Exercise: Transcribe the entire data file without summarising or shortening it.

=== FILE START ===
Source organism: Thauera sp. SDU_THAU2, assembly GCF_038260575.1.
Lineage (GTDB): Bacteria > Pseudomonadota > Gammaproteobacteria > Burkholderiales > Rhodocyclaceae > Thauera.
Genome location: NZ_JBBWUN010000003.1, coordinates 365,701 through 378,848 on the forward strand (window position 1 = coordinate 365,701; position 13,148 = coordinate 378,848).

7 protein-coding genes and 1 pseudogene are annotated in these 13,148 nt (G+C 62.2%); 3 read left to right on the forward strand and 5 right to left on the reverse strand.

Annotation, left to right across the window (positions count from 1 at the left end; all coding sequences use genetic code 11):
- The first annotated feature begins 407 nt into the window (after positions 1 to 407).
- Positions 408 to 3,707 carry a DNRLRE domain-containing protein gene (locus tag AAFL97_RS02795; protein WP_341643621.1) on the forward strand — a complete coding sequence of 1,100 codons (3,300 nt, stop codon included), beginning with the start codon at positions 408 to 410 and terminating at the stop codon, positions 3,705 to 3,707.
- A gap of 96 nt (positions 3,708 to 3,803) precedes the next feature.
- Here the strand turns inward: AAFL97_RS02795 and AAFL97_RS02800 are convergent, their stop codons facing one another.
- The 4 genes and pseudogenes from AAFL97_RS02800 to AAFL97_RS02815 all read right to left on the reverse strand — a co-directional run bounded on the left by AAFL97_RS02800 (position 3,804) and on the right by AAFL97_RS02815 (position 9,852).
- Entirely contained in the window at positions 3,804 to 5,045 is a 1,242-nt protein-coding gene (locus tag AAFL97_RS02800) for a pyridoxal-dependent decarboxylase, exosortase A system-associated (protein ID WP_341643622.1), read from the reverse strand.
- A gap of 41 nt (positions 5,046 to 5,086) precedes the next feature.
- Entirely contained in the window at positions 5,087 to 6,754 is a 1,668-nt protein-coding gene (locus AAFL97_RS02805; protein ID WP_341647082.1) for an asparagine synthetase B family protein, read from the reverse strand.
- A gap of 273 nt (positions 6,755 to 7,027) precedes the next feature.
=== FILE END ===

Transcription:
Source organism: Thauera sp. SDU_THAU2, assembly GCF_038260575.1.
Lineage (GTDB): Bacteria > Pseudomonadota > Gammaproteobacteria > Burkholderiales > Rhodocyclaceae > Thauera.
Genome location: NZ_JBBWUN010000003.1, coordinates 365,701 through 378,848 on the forward strand (window position 1 = coordinate 365,701; position 13,148 = coordinate 378,848).

7 protein-coding genes and 1 pseudogene are annotated in these 13,148 nt (G+C 62.2%); 3 read left to right on the forward strand and 5 right to left on the reverse strand.

Annotation, left to right across the window (positions count from 1 at the left end; all coding sequences use genetic code 11):
- The first annotated feature begins 407 nt into the window (after positions 1 to 407).
- Positions 408 to 3,707 carry a DNRLRE domain-containing protein gene (locus tag AAFL97_RS02795; protein WP_341643621.1) on the forward strand — a complete coding sequence of 1,100 codons (3,300 nt, stop codon included), beginning with the start codon at positions 408 to 410 and terminating at the stop codon, positions 3,705 to 3,707.
- A gap of 96 nt (positions 3,708 to 3,803) precedes the next feature.
- Here the strand turns inward: AAFL97_RS02795 and AAFL97_RS02800 are convergent, their stop codons facing one another.
- The 4 genes and pseudogenes from AAFL97_RS02800 to AAFL97_RS02815 all read right to left on the reverse strand — a co-directional run bounded on the left by AAFL97_RS02800 (position 3,804) and on the right by AAFL97_RS02815 (position 9,852).
- Entirely contained in the window at positions 3,804 to 5,045 is a 1,242-nt protein-coding gene (locus tag AAFL97_RS02800) for a pyridoxal-dependent decarboxylase, exosortase A system-associated (protein ID WP_341643622.1), read from the reverse strand.
- A gap of 41 nt (positions 5,046 to 5,086) precedes the next feature.
- Entirely contained in the window at positions 5,087 to 6,754 is a 1,668-nt protein-coding gene (locus AAFL97_RS02805; protein ID WP_341647082.1) for an asparagine synthetase B family protein, read from the reverse strand.
- A gap of 273 nt (positions 6,755 to 7,027) precedes the next feature.